In the first article, the proofs are as follows: (a) neither presence nor absence of description; (b) neither the pure existence of description, nor the contradiction to it; (c) neither the absolute existence of description, nor being an instance of it; (d) the difference between the definitions of descriptions and the definition of absolute existence. Similarly, in the second article, the four obstacles have been referred to: (a) non-plurality of existence; (b) impossibility of accidents on the truth of existence; (c) impossibility of essentially obligatory accidents and essentially impossible accidents on the existence; and (d) limitlessness of truth of existence on the non-Judgeablity of existence.

The present article is seeking to review the proofs of non-Judgeablity of existence as well as the obstacles of its Judgeablity. It seems that the spirit of both articles and the related arguments as well as obstacles are the same, and that discovering the main sophistries can falsify the validity of both articles. The present article is seeking to show the weak points of the arguments and obstacles in both articles in brief.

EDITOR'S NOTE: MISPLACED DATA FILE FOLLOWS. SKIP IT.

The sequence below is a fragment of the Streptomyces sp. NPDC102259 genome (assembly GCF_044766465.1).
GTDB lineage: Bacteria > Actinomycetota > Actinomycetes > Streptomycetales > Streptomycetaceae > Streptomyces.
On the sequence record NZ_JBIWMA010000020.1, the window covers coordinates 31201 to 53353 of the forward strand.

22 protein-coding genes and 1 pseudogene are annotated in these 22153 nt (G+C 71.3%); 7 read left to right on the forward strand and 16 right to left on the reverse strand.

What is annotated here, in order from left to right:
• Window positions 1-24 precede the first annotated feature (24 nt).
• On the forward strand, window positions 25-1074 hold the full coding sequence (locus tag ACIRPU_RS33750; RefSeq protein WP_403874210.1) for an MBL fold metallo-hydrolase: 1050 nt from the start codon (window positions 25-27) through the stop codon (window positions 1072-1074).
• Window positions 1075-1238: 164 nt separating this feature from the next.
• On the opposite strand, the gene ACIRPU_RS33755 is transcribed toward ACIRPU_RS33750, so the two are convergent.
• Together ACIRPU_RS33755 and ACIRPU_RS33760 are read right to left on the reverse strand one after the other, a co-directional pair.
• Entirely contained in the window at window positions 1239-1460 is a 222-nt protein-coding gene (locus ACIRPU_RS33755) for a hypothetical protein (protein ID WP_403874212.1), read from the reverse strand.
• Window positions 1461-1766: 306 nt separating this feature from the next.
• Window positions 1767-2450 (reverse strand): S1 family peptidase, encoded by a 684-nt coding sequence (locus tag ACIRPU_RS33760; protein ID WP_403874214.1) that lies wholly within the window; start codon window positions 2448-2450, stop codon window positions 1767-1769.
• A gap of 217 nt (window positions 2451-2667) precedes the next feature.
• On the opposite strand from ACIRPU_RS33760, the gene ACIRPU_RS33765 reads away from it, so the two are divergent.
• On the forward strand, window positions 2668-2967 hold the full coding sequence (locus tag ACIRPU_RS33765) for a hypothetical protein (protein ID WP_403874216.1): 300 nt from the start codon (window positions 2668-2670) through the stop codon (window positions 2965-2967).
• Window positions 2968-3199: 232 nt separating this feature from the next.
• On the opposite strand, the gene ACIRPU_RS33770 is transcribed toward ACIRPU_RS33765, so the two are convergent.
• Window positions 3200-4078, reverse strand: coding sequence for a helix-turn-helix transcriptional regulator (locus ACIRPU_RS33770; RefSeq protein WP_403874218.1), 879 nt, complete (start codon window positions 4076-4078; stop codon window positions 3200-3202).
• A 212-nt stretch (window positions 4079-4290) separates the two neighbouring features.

KEY WORDS: existence, absolute existence, judgeablity, the Necessary Being, contradictory.

Gradation and Similarity of Existence for Avicenna and Thomas Aquinas


Reza Akbariyan / Professor in Department of Philosophy Teacher Training University                                                                             dr.r.akbarian@gmail.com

@ Asghar Pur-Bahrami / PhD of Philosophy Teacher Training University


Muhammad Sa’idi Mehr / Professor in Department of Philosophy Teacher Training University                                                                    saeedi@modares.ac.ir

Ali Afzali / Associate Professor of Theology Research Institute of Iran Theosophy and Philosophy                                                                       ali_mafzali@yahoo.com